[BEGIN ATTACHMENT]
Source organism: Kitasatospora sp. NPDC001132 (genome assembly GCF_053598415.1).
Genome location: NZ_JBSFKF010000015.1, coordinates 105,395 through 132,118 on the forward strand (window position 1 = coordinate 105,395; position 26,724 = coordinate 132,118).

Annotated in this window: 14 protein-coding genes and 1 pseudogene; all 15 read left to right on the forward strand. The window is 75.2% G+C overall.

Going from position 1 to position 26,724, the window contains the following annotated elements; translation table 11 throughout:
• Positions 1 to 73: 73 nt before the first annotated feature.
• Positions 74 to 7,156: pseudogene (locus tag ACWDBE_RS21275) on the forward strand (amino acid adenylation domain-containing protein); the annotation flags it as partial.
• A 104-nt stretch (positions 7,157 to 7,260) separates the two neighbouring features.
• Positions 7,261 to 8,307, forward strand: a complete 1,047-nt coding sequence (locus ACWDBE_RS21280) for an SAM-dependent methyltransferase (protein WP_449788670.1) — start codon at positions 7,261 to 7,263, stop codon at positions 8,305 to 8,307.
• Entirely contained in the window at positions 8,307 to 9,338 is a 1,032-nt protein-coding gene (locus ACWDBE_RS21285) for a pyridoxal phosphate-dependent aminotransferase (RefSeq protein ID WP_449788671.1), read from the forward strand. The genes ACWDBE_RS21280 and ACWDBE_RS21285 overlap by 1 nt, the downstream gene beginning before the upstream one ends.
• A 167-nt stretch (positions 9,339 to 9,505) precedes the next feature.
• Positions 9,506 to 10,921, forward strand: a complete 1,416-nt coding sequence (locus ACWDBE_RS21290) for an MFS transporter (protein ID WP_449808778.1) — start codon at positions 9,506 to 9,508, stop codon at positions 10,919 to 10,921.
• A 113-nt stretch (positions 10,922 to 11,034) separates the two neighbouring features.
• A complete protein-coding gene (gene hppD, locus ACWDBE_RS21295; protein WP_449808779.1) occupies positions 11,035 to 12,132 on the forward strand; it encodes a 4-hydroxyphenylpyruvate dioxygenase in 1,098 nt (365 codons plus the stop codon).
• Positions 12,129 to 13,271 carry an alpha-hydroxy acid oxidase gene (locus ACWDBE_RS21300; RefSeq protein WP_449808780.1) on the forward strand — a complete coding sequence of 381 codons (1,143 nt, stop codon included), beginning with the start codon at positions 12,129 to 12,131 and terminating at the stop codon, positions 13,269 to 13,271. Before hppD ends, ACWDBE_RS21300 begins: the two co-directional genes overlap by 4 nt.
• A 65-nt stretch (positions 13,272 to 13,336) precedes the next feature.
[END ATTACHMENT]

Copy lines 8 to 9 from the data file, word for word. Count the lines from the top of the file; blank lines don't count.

• Positions 7,261 to 8,307, forward strand: a complete 1,047-nt coding sequence (locus ACWDBE_RS21280) for an SAM-dependent methyltransferase (protein WP_449788670.1) — start codon at positions 7,261 to 7,263, stop codon at positions 8,305 to 8,307.
• Entirely contained in the window at positions 8,307 to 9,338 is a 1,032-nt protein-coding gene (locus ACWDBE_RS21285) for a pyridoxal phosphate-dependent aminotransferase (RefSeq protein ID WP_449788671.1), read from the forward strand. The genes ACWDBE_RS21280 and ACWDBE_RS21285 overlap by 1 nt, the downstream gene beginning before the upstream one ends.